snim2.org

I am a Senior Lecturer in Computer Science at the University of Wolverhampton. My interests generally lie in the area of programming languages and tools, especially for the Internet of Things and other distributed systems.

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Europython 2014 talk on message passing concurrency and Python


Tagged: concurrency, csp, dynamic languages, manycore, multicore, parallel processing, python

Research diaries and lab notes

The idea of keeping a diary fills me with dread. It conjurers up distant memories of receiving leather-bound paper diaries from well-meaning relatives at Christmas and the crushing obligation to write something, anything every single day, when actually nothing very interesting was going on. The obligation to do something every day is a sure-fire killer of motivation for me. So, as you can imagine, I have never been keen on keeping a regular diary of research notes and results. Not that I haven’t tried. I have a paper notebook that I use to keep track of discussions and obligations from meetings and at various times I’ve tried to use that as a discipline for writing down ideas and notes from my research work. Somehow though, it never stuck.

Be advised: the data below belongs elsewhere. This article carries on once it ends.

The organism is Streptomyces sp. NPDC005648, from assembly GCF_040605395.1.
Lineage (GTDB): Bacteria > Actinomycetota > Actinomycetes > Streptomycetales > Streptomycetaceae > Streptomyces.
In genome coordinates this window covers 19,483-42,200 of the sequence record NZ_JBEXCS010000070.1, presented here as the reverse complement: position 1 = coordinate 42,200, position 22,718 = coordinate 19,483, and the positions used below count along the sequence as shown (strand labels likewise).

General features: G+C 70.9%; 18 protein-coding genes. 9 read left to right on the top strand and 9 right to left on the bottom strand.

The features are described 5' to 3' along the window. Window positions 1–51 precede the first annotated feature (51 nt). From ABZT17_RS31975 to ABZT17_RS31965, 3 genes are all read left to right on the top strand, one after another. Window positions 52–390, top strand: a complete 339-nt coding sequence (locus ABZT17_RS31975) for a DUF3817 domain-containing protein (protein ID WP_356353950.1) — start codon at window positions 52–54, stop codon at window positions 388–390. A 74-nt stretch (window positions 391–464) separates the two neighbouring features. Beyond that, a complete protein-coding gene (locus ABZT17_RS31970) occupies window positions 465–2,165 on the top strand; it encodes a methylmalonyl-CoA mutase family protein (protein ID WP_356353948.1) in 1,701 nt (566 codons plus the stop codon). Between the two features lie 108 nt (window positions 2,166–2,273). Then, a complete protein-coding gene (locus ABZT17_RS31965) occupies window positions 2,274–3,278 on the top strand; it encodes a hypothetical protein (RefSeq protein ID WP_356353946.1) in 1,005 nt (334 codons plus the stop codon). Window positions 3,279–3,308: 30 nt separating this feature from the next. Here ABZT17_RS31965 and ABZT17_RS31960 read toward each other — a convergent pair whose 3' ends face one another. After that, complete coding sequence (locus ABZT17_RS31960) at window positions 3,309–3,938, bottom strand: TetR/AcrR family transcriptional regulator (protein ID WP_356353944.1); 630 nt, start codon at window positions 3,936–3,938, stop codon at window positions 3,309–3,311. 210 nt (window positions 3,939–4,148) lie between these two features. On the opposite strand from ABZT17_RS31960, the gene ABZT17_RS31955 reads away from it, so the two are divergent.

That is, it never stuck until I read this blog post by Mikhail Klassen on the writeLaTeX blog. Mikhail points out that having a digital diary has some compelling advantages. It allows you to keep track of intermediate results and ideas, links to software repositories and BibTeX citations. This means that next time you need to quickly put together a presentation or poster, or you are starting to write a paper, you can pull figures, citations and text directly from your diary. This is especially useful if a lot of your writing has equations and citations that are time-consuming to keep track of. So, keeping a diary means that a lot of the time-consuming tasks involved at the start of writing a paper or presentation just disappear – those costs are amortized with the costs of keeping the diary. This has enormous appeal to me. The time I get for research is not large, and anything I can do to make my work more efficient makes the process a lot less stressful.